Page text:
Don’t tell Macau about fusion. Chefs in the onetime Portuguese colony have been mixing and matching and reading the recipe books over each other’s shoulders for the best part of the last four centuries.
So it goes without saying that most of the world’s cuisines are on offer here. There’s some really top-notch grub – for top dollar, naturally. But just around the corner, as often as not there’s somewhere serving something tasty for a fraction of the price.
Caviar vs barbecued pork
The prime example is Robuchon au Dôme, as hifalutin as gastronomy gets in this part of the world, with Chef Joël’s dedicated brigade producing a ten-course set menu – caviar, foie gras, langoustine et al – for 2,956 patacas (A$480). And that’s before you get anywhere near the wine list.
Walk a block north and you’ll find yourself at Spirit Food (4/F, Edificio Banco Luso Internacional, 1-3 Rua Dr Pedro José Lobo; +853 2870 6188), a traditional Cantonese restaurant with barbecued pork and rice, steamed scallops with ginger and garlic and all the other long-time favourites dished up amid mega-decibel noise and bustle. You’ll have to try really hard to pay more than 150 patacas.
Five-star Macanese or T-bone steak?
It’s a similar story at Vida Rica, as five-star a Macanese restaurant as you can find anywhere in the city, all silver service and starched napkins, plus chef’s table and private room for anyone really looking to splurge.
Your credit card will be taking a (highly deserved) 600-pataca wallop per gullet. Pop round the corner, and you’ll find Antico Trattoria (40 Avenida Sir Anders Ljungstedt; +853 2875 5102) about half as cheap again and the best place in the city for T-bone steaks and calzone.
France’s finest vs market tea house
It’s a similar story at Privé, in the Sofitel where Head Chef Vincent Rouille takes enormous pride in preparing some of France’s finest dishes tableside – for the sort of price you might well expect.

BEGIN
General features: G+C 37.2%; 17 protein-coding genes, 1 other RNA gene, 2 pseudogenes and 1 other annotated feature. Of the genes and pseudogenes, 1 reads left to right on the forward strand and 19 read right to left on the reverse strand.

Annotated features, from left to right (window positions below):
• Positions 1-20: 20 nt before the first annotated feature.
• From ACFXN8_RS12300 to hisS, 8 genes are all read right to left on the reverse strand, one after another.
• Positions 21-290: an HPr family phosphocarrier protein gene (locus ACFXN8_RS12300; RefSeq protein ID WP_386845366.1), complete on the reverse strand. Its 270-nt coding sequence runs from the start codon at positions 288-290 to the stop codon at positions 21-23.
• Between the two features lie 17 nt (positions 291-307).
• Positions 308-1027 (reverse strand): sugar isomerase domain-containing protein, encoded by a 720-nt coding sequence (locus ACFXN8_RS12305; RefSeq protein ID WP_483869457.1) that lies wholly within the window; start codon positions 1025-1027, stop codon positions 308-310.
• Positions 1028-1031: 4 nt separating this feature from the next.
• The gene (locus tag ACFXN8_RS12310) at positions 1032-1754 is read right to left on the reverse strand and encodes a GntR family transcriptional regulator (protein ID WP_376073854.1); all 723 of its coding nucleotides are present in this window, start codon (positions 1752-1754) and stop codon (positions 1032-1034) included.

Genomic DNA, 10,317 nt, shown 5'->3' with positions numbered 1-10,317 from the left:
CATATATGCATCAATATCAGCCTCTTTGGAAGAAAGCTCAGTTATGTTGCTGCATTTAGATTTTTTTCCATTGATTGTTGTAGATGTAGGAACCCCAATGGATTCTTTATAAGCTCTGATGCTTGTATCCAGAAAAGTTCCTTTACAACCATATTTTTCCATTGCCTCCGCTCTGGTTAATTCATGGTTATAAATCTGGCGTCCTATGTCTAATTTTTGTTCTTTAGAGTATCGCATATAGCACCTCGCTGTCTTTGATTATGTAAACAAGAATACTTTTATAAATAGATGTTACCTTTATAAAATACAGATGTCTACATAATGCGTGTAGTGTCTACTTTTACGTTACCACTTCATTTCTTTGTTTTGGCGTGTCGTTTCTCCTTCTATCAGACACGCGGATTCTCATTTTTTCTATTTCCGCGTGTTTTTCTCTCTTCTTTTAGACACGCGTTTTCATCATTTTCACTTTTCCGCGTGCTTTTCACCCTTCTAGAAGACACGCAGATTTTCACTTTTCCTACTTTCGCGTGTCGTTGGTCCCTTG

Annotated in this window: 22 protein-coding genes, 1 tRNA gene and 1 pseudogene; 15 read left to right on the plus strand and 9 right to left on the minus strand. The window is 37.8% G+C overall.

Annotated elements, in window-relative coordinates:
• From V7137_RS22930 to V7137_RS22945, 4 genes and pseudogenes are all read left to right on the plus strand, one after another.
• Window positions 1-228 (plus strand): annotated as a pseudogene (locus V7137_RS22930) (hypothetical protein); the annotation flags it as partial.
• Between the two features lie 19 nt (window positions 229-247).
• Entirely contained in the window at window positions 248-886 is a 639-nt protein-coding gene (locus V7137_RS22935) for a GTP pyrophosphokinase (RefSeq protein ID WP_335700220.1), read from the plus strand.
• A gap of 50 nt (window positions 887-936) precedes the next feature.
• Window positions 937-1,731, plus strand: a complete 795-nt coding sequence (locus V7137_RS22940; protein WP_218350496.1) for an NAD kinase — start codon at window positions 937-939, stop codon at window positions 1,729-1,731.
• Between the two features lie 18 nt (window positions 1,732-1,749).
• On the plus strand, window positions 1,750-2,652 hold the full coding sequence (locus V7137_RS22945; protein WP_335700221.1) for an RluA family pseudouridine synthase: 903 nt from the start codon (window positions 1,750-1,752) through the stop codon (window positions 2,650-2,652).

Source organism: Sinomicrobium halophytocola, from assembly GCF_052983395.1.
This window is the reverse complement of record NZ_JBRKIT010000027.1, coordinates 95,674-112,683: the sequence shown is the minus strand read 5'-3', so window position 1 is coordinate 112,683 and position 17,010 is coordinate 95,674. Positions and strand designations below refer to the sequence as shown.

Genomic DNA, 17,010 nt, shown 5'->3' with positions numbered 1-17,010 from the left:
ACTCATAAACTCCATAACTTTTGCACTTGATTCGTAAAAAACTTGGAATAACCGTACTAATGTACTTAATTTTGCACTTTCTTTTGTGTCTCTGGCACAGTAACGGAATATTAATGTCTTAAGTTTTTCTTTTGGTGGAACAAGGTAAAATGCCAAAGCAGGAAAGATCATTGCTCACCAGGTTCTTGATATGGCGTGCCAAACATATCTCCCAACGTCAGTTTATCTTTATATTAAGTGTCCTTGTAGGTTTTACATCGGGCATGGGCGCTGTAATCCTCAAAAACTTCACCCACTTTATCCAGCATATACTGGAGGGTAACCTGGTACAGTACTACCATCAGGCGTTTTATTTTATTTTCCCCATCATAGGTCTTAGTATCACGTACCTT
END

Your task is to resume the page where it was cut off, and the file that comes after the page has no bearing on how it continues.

Trot up the road, and next to Red Market you’ll find Long Wa (3 Rua Norte do Mercado Almirante Lacerda; no phone) an ultra-traditional and ditto cheap teahouse – you can pop in just for a 20-pataca cuppa, no worries.
Top notch Cantonese or al-fresco pizza?
At the southern tip of Macau, there’s a sharp division of opinion: do you dine at Kwun Hoi Heen, the Cantonese restaurant at the Grand Coloane Resort, for the food or the views out over the South China Sea? Either way, this is not budget tucker.
However, just along the coast, Gondola has got pretty much the same views, lots of outdoor seating, a rather neat pizza oven and prices half or one-third as cheap. As an additional sign of approval, this is the default al-fresco eatery for Macau’s many expats.
Finally, it’s harder to get more utterly bodacious than the Sands Macao [sic] one of the city’s largest resorts. Edo is everything a fine-dining Japanese should be, including the bill. But for half the price and twice the high jinks, skip over the road to the Old Taipa Tavern – it’s not called OTT for nothing.
Ed Peters lives in Hong Kong and visits Macau as often as he can
Read this to find out about Macao’s best French restaurants.
Check out Macao’s Portuguese egg tart recipe here.
When in Macao, head to Lord Stow’s bakery for delicious Portuguese egg tarts.
Looking for the best portuguese restaurant in Macau? Check out our big dining guide.
Looking for something new to taste? Have you tried Macanese food?